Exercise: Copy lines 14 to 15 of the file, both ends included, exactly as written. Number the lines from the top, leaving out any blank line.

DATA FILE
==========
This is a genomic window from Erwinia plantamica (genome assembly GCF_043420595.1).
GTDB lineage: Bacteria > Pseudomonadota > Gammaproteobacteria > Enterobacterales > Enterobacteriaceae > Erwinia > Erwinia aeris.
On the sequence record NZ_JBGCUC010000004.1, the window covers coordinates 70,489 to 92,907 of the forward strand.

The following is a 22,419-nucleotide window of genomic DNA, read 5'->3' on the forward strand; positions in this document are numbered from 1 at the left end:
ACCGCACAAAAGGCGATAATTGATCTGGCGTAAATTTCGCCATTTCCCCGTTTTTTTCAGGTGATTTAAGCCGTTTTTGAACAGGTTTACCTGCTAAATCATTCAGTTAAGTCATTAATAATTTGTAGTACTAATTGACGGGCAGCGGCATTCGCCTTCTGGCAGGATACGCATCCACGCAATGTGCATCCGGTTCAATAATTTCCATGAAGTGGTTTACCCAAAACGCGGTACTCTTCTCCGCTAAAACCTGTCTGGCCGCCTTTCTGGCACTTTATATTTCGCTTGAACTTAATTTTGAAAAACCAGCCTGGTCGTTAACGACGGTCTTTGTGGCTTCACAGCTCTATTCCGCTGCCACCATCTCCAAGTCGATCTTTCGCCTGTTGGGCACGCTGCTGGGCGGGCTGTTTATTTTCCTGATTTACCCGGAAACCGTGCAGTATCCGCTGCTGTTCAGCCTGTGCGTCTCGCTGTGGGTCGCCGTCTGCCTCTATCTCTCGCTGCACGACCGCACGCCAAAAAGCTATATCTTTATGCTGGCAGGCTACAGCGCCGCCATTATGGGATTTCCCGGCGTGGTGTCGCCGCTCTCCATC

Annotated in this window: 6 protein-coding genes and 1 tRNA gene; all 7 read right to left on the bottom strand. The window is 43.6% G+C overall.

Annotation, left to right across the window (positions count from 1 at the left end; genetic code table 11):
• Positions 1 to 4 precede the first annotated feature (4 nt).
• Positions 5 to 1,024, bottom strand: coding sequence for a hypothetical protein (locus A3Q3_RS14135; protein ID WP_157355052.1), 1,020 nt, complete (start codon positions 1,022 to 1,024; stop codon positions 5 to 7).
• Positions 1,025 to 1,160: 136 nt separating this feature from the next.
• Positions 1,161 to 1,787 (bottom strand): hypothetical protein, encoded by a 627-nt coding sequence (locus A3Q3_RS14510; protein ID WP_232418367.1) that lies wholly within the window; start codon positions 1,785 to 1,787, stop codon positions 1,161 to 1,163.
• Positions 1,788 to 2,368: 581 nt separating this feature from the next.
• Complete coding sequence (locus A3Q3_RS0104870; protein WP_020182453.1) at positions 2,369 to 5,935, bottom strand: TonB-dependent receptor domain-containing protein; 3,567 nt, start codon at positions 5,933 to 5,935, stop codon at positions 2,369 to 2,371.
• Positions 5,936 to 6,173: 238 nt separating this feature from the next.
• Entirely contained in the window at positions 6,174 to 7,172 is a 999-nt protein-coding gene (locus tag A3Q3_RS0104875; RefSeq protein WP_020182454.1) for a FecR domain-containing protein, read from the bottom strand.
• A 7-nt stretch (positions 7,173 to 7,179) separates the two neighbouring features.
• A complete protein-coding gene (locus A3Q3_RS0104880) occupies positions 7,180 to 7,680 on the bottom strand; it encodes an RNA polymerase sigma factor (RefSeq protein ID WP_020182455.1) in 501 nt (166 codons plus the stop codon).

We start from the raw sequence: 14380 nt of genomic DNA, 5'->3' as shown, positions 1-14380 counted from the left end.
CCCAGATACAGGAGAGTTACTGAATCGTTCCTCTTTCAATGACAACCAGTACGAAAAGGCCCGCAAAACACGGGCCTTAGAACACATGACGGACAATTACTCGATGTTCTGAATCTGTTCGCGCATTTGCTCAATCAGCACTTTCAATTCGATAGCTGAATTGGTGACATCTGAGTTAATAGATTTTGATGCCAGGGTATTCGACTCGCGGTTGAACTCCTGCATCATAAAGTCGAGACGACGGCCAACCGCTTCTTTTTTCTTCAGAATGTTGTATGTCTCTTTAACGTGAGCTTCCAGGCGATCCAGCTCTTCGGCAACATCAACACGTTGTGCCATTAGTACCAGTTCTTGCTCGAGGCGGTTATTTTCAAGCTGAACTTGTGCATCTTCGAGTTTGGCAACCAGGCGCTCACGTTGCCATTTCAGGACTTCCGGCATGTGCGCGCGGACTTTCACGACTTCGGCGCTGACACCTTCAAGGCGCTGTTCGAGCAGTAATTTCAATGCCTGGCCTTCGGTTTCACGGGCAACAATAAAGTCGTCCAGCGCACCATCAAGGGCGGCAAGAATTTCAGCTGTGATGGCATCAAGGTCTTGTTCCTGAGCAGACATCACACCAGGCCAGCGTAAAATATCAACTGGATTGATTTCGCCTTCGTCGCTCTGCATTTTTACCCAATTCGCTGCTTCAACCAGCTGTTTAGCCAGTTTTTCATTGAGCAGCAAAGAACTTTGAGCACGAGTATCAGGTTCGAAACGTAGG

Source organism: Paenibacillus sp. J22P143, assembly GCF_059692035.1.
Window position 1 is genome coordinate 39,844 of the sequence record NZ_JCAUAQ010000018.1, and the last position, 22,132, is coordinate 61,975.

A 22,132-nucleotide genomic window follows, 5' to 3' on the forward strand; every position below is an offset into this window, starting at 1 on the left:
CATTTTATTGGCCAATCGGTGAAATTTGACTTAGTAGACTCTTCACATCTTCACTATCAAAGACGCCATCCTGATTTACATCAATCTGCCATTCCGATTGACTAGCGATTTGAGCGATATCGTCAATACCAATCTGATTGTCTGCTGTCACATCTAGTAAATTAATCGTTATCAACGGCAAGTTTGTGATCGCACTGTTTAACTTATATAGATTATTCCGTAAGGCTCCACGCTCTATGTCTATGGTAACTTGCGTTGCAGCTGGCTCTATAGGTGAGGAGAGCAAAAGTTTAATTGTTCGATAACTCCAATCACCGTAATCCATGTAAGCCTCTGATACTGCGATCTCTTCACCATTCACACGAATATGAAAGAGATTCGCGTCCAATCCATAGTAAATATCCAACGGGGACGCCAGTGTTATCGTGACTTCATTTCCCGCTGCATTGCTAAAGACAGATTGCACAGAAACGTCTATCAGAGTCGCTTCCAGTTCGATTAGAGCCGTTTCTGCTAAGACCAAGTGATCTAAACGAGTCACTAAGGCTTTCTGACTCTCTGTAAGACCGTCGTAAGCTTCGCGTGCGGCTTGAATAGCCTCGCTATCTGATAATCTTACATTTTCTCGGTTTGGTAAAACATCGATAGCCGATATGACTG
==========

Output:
• Positions 5,936 to 6,173: 238 nt separating this feature from the next.
• Entirely contained in the window at positions 6,174 to 7,172 is a 999-nt protein-coding gene (locus tag A3Q3_RS0104875; RefSeq protein WP_020182454.1) for a FecR domain-containing protein, read from the bottom strand.